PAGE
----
Have you ever had that moment when you are preparing to go for an exam and just because the lecturer told you to expect just theory questions, someone in your head tells you to drop your pencil because you don’t need it? If you’ve never gone through that before, please don’t listen. That’s the voice of your village people trying to ruin you. You had better go with every form of stationary even the one you think you don’t need because if you ever attended a Nigerian University you’ll know you should be overly prepared for an exam. You see the scene with the pencil, that’s exactly how you might feel when it comes to how you view Search Engine Optimization in your content marketing strategy, but please you need it. Don’t think otherwise or you might just kill your content even before it lives.
As a content marketer a time might come when you start to have thoughts that you don’t need SEO for your content. I mean the idea is to create useful content for people, get it read, get it shared, get links, have good hosting and fast page loading times and productive search engine results will follow, right? I mean what else could there be, before you get consumed in that mentality, there are plenty of other things` to do to make your article get the right visibility and SEO is definitely part of it.
SEO might seem abstract to you, especially if you are just getting a hang of it, but keyword research is more fundamental to your content marketing strategy than you might think. Search Engine Optimization might seem like rocket science, I mean I felt the same way when I first got into it but over time it has gotten a bit easier to understand, you just need to pay attention to the following points when thinking about the title for your content.
Let your title tag “scream” SEO
What is a Title Tag?
Moz.com defines it as an HTML element that specifies the title of a web page. Title tags are displayed on search engine results pages (SERPs) as the clickable headline for a given result and are important for usability, SEO, and social sharing. The title tag of a web page is meant to be an accurate and concise description of a page’s content.
When I first got into writing my tutor always said I should be particular about my titles. They should always grab people’s attention meaning it should be Useful, Ultra-specific, Unique and Urgent but a search engine doesn’t care about the four U’s. Now the dilemma is, you have to write a title that two different characters should understand, humans and the search engine. Fortunately, that isn’t as hard as you might think. When writing an article using WordPress for example, you have the Title you find in the beginning, then at the end of the article, you find another title box sometimes named SEO title. The title boxes give you the flexibility you need to write two different titles for your content. The first can be a title to grab people attention and the second should be for SEO purpose.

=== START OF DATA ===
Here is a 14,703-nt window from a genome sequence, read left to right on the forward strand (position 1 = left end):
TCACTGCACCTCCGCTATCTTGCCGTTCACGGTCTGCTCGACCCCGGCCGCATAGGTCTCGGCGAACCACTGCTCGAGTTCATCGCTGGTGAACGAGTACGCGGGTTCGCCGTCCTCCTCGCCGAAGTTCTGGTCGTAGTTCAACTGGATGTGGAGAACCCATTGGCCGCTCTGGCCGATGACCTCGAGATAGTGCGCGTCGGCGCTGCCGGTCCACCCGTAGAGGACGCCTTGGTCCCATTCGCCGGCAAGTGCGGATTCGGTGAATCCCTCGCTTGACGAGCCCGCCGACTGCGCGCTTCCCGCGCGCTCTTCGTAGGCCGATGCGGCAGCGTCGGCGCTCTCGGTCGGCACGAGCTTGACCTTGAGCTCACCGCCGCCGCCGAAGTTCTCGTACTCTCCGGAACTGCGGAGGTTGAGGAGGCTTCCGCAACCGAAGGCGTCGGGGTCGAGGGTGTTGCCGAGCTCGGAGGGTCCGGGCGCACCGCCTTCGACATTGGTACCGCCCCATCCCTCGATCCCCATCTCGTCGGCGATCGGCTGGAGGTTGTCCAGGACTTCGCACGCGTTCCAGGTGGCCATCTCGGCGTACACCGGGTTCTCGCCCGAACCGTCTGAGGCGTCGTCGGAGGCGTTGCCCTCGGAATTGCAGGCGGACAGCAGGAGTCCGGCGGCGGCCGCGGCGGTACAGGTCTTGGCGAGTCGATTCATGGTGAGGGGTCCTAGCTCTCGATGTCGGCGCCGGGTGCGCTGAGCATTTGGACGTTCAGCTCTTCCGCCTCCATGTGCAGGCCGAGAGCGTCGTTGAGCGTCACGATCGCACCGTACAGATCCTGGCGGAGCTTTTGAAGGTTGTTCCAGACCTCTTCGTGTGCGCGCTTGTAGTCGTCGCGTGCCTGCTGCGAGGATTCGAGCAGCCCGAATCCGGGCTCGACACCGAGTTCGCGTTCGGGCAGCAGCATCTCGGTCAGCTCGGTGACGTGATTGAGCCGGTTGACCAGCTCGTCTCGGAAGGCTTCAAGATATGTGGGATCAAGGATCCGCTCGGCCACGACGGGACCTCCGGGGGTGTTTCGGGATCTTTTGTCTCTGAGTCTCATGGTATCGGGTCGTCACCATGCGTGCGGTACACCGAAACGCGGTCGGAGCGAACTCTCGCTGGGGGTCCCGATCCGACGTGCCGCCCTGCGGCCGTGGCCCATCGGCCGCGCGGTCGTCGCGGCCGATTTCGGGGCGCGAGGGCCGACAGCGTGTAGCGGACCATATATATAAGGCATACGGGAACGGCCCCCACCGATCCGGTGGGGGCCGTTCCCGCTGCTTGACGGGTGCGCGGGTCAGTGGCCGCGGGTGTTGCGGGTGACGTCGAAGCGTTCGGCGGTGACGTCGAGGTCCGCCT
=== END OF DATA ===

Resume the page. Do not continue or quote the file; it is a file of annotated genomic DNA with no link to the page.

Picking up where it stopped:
Adding the right keywords to your SEO title will have more impact on search results. It’s important to always optimize your page title for search as search engines rely heavily on your page title when ranking because it gives a good indication of what it’s about.
Your title should not be more than 60 characters but there are certain times when that cannot be helped. If the situation cannot be helped, the first five to six words in an SEO title are the most important real estate. After that, people may not see the rest because it can get truncated in search results. Pay attention to the arrangement of your words. Put yourself in the shoes of the individuals searching for that particular keyword. If over 60 characters title comes up, will they still be interested in clicking on it? The arrangement of the words should balance the more generally searched terms with the essential specifics about the content — which is the part that actually drives clicks. Developing the habit of creating usefully distinct SEO titles, is vital for your content to succeed as a content Marketer. Personally, I love to craft just one title for my content that can both be read by search engines and also grab humans attention without overusing the targeted keywords. Search Engines always pay attention to your SEO titles and that is what the audience that is just meeting your blog for the first time sees and prompts clicks.
Even though headlines and page titles accomplish the same objective of indicating what your post is about, they ultimately serve two different audiences. Optimize your page titles for search to draw readers to your page and then connect with your visitors on a human level with your headline. You don’t have to choose between a headline or a page title—ultimately, they work together to help drive traffic to your website. When it comes to crafting SEO titles you have to work smart and pay attention to what works for your site.
Once paying attention to your SEO titles becomes a habit, creating usefully distinct SEO titles will take less time than it takes to yawn.